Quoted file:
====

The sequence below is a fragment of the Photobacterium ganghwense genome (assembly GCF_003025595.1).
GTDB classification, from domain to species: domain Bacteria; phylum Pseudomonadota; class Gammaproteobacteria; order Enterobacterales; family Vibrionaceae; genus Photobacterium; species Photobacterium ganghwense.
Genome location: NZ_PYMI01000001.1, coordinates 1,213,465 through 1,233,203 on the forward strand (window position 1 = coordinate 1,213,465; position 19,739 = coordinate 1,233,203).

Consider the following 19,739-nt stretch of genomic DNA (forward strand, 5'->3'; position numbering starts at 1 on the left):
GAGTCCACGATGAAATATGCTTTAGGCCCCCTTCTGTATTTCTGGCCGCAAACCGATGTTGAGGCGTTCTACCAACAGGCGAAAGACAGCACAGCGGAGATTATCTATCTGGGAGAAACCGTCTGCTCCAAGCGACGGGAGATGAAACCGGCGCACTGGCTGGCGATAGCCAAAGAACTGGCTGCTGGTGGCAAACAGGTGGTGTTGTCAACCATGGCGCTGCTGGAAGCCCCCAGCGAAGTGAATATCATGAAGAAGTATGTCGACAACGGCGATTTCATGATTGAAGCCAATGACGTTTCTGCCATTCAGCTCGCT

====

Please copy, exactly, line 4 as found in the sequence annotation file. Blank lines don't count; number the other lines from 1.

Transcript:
Consider the following 19,739-nt stretch of genomic DNA (forward strand, 5'->3'; position numbering starts at 1 on the left):